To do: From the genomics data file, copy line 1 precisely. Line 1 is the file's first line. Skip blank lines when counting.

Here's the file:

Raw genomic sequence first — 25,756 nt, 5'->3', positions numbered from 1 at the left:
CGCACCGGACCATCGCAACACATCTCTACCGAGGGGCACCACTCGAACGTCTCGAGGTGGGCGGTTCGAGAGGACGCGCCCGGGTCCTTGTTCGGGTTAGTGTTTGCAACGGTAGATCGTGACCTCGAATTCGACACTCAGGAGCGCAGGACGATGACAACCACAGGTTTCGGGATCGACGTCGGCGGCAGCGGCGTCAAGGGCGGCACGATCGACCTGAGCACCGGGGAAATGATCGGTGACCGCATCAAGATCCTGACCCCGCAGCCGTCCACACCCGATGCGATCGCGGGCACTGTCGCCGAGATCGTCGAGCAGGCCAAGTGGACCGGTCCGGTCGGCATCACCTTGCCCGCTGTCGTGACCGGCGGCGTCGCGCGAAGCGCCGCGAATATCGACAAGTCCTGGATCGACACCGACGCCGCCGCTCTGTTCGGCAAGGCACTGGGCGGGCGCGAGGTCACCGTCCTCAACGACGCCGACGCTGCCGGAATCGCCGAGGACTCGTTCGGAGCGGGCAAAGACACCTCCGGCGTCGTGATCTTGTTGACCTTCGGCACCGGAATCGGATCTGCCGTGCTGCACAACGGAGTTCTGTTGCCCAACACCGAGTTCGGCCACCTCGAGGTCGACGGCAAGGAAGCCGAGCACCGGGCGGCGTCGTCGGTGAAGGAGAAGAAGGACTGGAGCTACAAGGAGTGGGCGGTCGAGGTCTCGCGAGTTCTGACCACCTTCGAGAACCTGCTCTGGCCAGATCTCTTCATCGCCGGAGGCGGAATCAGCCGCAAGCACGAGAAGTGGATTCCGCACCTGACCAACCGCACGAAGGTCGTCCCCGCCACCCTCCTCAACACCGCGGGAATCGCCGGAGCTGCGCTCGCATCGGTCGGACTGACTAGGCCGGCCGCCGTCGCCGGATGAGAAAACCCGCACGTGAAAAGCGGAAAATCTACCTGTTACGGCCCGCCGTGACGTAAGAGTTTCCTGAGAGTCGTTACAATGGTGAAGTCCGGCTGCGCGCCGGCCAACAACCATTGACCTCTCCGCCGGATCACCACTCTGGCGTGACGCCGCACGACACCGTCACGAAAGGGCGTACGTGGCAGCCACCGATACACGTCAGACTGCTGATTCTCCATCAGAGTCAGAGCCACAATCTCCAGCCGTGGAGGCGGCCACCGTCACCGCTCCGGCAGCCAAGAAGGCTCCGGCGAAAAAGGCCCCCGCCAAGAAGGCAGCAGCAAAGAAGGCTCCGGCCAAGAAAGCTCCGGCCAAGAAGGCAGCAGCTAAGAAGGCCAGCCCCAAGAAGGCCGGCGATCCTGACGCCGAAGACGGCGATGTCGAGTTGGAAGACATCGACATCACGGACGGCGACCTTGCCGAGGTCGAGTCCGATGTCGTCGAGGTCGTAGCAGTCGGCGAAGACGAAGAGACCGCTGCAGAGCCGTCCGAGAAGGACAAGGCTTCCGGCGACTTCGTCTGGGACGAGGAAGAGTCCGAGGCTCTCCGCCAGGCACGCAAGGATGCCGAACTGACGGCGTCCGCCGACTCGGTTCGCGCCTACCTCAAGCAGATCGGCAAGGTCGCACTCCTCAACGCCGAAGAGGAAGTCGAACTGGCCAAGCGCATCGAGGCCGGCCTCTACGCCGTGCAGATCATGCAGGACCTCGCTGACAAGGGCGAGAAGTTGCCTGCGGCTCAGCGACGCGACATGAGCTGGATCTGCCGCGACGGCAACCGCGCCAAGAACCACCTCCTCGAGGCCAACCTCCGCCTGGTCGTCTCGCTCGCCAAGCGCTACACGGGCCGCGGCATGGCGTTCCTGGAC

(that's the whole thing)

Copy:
Raw genomic sequence first — 25,756 nt, 5'->3', positions numbered from 1 at the left: